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Mansion tax deadline boosts Brooklyn's high end, but it can't prop up slowing sales

The increase in sales activity at the high end is not likely to continue.

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The new mansion tax deadline gave a boost to Brooklyn's second-quarter sales, but it didn’t turbocharge the market the way it did in Manhattan

The median sales price in Brooklyn increased 4.7 percent to $815,000, a new record high, according to Douglas Elliman’s second-quarter market report for Brooklyn, Queens, and Riverdale. At the same time, the number of sales fell for the sixth, straight quarter and apartments on the market increased for the fourth consecutive quarter.

Brooklyn sales in $1 to $2 million and $4 to $10 million ranges were the only price strata to see an increase, the report said. In Manhattan, the mansion tax spurred sales to rise for the first time in seven quarters, lifting the median sales price 10.5 percent to $1,215,000, a new record.

It makes sense that sales at the high end in both boroughs saw a burst of activity: Buyers had a financial incentive to close before the newly scaled mansion tax kicked in on July 1. Instead of a flat fee of 1 percent on properties above $1 million, buyers now face a tax that increases incrementally as the purchase price increases, up to 4.15 percent for properties $25,000 or more.

“The tax incentive to close before July was seen in the upper echelons of the market but it wasn’t enough to prevent an overall slowdown in sales, down year over year for six consecutive quarters,” says Jonathan Miller, president of appraisal firm Miller Samuel and author of the report.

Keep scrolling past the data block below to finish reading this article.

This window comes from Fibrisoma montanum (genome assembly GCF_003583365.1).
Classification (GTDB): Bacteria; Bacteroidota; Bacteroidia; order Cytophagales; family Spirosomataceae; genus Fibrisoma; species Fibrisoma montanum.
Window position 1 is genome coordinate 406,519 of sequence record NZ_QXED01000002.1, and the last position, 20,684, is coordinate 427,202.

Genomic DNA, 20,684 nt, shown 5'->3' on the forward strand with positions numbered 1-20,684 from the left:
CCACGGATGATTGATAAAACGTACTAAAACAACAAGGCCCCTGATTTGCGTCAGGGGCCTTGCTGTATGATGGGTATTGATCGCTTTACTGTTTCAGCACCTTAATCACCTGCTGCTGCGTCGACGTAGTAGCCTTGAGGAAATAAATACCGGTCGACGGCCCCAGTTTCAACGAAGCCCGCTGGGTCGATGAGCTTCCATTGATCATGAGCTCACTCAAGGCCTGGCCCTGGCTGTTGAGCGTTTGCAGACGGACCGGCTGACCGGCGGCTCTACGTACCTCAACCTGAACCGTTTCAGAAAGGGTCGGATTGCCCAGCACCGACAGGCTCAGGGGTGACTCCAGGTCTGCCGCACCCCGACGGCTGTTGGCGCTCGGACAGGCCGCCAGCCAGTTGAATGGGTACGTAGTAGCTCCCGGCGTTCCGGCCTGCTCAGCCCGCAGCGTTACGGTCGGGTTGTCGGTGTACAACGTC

The increase in sales activity at the high end is not likely to continue. Miller says the uptick in the second quarter will likely come out of sales results for the third quarter, something he also forecasted for Manhattan.

Still, the Brooklyn market is “faster” than Manhattan, according to Steven James, president of Douglas Elliman in New York City. “Even though sales declined again this quarter, they are still 22 percent above the 10-year average. The trends in this market are definitely not weak,” he says.

In Brooklyn, luxury inventory increased year over year for the fifth consecutive quarter. The luxury median sales price fell 2.7 percent to $2,400,000. New development sales increased 23 percent, and the new development median sales price is up 3.5 percent to $921,516.

Queens sales continued to slip but remain 2 percent above the 10-year average, and the median sales price was the second-highest on record after 13 quarters without a decline. It rose 2.5 percent to $572,000. Listing inventory increased year-over-year for the ninth straight quarter, jumping 23.4 percent.

There were similar trends in Riverdale, which includes Fieldston, Hudson Hill, North Riverdale, and Spuyten Duyvil. Prices pressed higher for the fifth straight quarter though sales fell short of year-ago levels. The number of sales fell 29.1 percent.

“We’re seeing a general pattern of rising prices and declining sales across Brooklyn, Queens, and Riverdale,” says Miller. “Even with the continued decrease in sales, these outer borough markets are still moving at a fast pace, with Brooklyn and Riverdale both out-pacing Manhattan.”

Other market reports

Halstead's second quarter 2019 Brooklyn Market Report noted that resales were down and there was an increase in the median price of one- to three-family houses.  

Compass’s second quarter Brooklyn sales report saw increases in the median price for both condos and co-ops. 

“I think that relatively low mortgage rates coupled with the increased mansion taxes that took effect July 1st really pushed buyers into the Brooklyn market and gave sales activity a significant boost,” says Elizabeth Ann Stribling-Kivlan, Compass's senior managing director.

"Second quarter sales prices were largely unchanged year over year, but we are experiencing the highest discount level since 2011, signifying that there is more negotiability for buyers," she says.

According to CORE’s second quarter Brooklyn market report, 33 percent of listings were priced from $1 to $2 million and 13 percent of contracts signed were $2 million or higher.